Belinda Clark will step down from her Cricket Australia position as the Executive General Manager of Community Cricket. The former Australian women’s Test team captain relinquish her position on November 30, but continue to work with the ICC T20 World Cup 2022 organising committee.
Belinda Clark has announced today (Tuesday) that she is stepping down from her executive role within the game after serving as a cricket administrator for more than 25 years.
She had a distinct international career, representing Australia in 15 Tests and 118 women’s ODIs between 1991 and 2005. She has led Australia to two World Cup title.
The 50-year-old has also been a member of the International Cricket Council’s influential cricket committee since 2018.
Belinda said she felt it was the right time to step back from her administrative role to focus on her work helping girls to identify and develop their leadership ambitions and qualities.
“I have loved my time working for the sport and while this chapter is coming to a close after 20 years with CA, a further six years with Cricket New South Wales and a long-standing member of ICC Women’s Committee, I am committed to finding new ways to give back to the game that has given me so much,” she said.
“The journey has been exciting and rewarding because of the many amazing people I have worked with across the community, State and Territory Associations, and CA. “I am grateful for their support and am so proud of what we have achieved together.
“My dream is to help young girls develop the confidence, skills and courage to step forward when leadership opportunities arise. This shift in my focus is timely as we navigate through significant global challenges – many of which need strong local and diverse voices to overcome.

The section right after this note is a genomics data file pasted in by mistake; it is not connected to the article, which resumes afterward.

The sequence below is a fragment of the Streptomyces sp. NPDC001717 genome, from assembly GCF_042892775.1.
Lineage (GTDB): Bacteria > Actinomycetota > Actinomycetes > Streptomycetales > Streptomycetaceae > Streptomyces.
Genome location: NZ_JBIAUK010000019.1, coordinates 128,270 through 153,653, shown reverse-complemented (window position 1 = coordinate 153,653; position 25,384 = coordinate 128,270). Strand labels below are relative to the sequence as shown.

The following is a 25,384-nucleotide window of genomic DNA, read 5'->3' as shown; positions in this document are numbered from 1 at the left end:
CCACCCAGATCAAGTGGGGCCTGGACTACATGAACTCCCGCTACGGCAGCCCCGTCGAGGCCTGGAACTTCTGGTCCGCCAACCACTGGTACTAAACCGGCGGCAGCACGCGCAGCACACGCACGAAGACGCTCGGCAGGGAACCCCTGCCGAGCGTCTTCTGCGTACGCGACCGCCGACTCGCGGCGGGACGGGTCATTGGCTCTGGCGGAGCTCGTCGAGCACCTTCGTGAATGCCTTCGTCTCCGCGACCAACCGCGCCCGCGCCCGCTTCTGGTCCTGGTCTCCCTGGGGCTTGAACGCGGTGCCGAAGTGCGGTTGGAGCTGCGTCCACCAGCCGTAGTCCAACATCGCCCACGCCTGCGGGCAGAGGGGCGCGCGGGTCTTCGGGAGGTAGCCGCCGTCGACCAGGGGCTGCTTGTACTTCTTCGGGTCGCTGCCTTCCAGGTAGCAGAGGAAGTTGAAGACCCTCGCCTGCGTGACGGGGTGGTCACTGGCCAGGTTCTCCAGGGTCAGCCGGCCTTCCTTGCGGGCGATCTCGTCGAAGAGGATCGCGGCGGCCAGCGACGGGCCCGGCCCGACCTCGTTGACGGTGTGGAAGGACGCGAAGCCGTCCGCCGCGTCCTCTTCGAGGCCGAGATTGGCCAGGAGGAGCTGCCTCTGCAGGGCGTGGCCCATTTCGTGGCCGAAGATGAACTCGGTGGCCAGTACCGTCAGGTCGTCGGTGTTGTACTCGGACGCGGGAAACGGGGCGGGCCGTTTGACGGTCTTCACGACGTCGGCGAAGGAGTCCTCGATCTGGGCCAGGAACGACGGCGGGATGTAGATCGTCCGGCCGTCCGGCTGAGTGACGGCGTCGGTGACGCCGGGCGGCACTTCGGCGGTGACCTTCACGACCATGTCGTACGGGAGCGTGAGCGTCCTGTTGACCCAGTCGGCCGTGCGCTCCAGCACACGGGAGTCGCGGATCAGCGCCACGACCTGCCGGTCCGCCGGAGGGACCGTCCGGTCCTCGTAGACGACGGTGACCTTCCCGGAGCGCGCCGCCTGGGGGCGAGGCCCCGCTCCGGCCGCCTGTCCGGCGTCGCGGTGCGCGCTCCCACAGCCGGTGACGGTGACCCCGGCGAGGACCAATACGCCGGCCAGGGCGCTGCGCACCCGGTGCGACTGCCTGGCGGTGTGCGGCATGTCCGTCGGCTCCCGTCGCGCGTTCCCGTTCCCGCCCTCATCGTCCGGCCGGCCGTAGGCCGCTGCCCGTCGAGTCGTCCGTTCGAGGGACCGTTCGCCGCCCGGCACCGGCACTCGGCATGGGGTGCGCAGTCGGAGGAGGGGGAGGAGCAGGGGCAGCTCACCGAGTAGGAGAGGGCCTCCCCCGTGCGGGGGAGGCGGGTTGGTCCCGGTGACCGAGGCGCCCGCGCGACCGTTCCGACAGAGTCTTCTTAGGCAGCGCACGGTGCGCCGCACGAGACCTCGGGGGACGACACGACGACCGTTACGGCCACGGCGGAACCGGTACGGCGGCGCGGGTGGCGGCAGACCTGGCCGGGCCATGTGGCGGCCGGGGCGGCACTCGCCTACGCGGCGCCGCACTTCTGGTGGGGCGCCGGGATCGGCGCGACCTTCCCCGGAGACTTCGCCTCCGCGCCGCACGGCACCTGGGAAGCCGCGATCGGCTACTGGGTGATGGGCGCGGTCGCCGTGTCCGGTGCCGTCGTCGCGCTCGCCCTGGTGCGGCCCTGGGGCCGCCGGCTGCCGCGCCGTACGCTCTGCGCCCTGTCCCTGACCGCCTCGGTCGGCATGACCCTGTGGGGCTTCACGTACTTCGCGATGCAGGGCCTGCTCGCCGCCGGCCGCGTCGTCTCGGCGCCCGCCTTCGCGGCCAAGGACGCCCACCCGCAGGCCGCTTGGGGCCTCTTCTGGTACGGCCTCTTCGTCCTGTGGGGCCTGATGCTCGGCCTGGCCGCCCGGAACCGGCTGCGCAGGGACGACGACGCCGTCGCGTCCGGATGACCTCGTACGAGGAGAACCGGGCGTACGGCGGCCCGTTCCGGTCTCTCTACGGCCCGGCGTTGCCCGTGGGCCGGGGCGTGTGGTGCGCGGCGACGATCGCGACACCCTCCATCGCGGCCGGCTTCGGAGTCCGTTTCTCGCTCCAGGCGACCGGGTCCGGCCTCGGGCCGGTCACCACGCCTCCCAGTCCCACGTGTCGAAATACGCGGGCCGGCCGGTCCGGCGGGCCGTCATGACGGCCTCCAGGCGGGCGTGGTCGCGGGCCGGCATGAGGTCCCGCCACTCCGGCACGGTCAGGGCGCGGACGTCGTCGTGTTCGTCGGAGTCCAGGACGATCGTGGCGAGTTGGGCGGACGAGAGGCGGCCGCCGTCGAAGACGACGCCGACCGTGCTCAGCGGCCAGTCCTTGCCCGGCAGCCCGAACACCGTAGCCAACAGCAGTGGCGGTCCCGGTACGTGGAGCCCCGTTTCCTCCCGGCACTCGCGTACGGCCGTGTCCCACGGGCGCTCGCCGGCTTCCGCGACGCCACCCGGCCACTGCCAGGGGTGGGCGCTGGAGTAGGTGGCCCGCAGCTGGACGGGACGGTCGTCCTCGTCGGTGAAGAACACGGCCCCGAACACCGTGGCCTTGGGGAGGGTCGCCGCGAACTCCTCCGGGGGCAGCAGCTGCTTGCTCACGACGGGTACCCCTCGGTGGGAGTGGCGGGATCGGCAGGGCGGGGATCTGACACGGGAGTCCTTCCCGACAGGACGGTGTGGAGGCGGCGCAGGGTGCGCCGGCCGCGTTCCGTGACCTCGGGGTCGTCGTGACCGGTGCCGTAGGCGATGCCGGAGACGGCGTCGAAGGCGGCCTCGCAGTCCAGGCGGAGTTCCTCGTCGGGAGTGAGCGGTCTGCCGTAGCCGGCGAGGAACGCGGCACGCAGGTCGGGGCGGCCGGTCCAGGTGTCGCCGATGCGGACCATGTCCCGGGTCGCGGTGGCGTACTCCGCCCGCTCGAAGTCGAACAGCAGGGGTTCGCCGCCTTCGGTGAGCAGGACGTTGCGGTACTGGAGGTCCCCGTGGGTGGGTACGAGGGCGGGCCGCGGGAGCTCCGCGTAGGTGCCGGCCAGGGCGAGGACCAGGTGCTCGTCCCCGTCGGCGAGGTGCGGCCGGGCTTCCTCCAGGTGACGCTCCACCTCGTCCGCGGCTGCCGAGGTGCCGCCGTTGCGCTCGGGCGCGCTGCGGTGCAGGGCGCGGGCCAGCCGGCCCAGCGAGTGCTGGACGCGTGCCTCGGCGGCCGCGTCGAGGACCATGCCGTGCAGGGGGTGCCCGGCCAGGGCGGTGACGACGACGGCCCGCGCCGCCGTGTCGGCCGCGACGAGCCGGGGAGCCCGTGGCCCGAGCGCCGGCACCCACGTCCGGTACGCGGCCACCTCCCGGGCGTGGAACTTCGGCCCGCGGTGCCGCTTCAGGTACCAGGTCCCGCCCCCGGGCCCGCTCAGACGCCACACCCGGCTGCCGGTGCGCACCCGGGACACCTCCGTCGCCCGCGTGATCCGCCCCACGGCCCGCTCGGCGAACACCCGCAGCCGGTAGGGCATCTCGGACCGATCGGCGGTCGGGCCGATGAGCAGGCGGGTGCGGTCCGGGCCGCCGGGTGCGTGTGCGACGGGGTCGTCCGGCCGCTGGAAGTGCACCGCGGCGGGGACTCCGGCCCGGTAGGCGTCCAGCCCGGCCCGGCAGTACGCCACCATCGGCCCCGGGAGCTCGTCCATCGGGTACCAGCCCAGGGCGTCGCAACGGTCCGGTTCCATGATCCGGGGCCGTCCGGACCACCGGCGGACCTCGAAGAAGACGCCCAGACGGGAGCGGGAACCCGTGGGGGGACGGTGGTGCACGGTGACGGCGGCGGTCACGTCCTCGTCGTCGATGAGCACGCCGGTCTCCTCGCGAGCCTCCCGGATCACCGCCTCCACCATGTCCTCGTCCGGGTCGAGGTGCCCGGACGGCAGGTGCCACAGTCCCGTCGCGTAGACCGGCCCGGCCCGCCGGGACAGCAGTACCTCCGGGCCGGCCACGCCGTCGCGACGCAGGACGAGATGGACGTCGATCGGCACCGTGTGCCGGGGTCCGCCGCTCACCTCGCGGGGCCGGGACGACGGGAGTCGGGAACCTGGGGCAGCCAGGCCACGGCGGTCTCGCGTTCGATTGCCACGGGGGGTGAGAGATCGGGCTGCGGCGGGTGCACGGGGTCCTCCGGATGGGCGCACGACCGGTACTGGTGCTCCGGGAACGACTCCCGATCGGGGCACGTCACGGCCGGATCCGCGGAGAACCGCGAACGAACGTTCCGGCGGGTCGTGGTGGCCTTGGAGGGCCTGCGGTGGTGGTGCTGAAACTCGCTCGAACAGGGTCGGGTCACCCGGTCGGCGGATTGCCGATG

“Cricket has been a major part of my life since I was a little girl growing up in Newcastle and it will continue to be for many years to come.”
Belinda had started working in a development role with Cricket NSW in 1994, having foregone a career as a physiotherapist to find employment that enabled her to pursue her passion for cricket at a time when women received scant remuneration for playing at the highest level.
It was during her time with CNSW she began developing and implementing programs for girls and boys to discover and explore their love for cricket.
As a player, she built a formidable record during a period that Australia dominated the women’s game. Her crowning individual on-field achievement was becoming the first cricketer, male or female, to plunder a double-century in a one-day international (229no from 155 balls), the feat coming against Denmark at Mumbai during Australia’s successful 1997 World Cup campaign.
She remains Australia’s all-time leading women’s ODI run-scorer with 4,844 runs at 47.49, ahead of Karen Rolton (4814 at 48.14) and current skipper Meg Lanning (3693 at 52.75).
While still captaining Australia in 2000, Clark was appointed Executive Officer of Women’s Cricket Australia which then integrated with CA under her leadership.
Before taking up the position as head of CA’s community cricket and grassroots programs, Clark was based at the Bupa National Cricket Centre in Brisbane where she was helped develop the facility and its oversight for elite-level coaching and athlete management.
She has served as CA’s EGM Community Cricket since 2017 and also took on the role of Interim Executive General Manager Team Performance in 2018.